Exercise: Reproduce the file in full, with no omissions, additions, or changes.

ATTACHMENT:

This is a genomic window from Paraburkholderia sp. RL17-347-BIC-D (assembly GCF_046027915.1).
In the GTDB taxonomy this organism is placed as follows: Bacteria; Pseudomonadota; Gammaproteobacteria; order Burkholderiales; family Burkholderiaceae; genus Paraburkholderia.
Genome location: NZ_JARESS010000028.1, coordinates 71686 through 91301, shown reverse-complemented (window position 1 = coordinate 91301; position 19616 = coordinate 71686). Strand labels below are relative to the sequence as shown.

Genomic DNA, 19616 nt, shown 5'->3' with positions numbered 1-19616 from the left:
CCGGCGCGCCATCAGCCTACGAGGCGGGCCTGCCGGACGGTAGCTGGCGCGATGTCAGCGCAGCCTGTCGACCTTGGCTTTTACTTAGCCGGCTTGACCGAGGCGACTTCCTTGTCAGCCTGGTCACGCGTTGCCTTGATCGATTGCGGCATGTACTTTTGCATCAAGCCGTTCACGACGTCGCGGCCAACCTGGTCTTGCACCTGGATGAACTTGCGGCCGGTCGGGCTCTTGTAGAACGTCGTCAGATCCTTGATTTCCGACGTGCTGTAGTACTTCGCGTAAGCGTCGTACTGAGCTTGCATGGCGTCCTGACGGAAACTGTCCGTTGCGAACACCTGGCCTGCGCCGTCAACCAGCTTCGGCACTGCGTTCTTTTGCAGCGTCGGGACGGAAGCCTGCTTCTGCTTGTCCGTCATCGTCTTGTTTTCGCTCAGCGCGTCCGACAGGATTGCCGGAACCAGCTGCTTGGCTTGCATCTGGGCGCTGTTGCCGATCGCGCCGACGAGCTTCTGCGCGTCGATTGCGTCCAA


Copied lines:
This is a genomic window from Paraburkholderia sp. RL17-347-BIC-D (assembly GCF_046027915.1).
In the GTDB taxonomy this organism is placed as follows: Bacteria; Pseudomonadota; Gammaproteobacteria; order Burkholderiales; family Burkholderiaceae; genus Paraburkholderia.
Genome location: NZ_JARESS010000028.1, coordinates 71686 through 91301, shown reverse-complemented (window position 1 = coordinate 91301; position 19616 = coordinate 71686). Strand labels below are relative to the sequence as shown.

Genomic DNA, 19616 nt, shown 5'->3' with positions numbered 1-19616 from the left:
CCGGCGCGCCATCAGCCTACGAGGCGGGCCTGCCGGACGGTAGCTGGCGCGATGTCAGCGCAGCCTGTCGACCTTGGCTTTTACTTAGCCGGCTTGACCGAGGCGACTTCCTTGTCAGCCTGGTCACGCGTTGCCTTGATCGATTGCGGCATGTACTTTTGCATCAAGCCGTTCACGACGTCGCGGCCAACCTGGTCTTGCACCTGGATGAACTTGCGGCCGGTCGGGCTCTTGTAGAACGTCGTCAGATCCTTGATTTCCGACGTGCTGTAGTACTTCGCGTAAGCGTCGTACTGAGCTTGCATGGCGTCCTGACGGAAACTGTCCGTTGCGAACACCTGGCCTGCGCCGTCAACCAGCTTCGGCACTGCGTTCTTTTGCAGCGTCGGGACGGAAGCCTGCTTCTGCTTGTCCGTCATCGTCTTGTTTTCGCTCAGCGCGTCCGACAGGATTGCCGGAACCAGCTGCTTGGCTTGCATCTGGGCGCTGTTGCCGATCGCGCCGACGAGCTTCTGCGCGTCGATTGCGTCCAA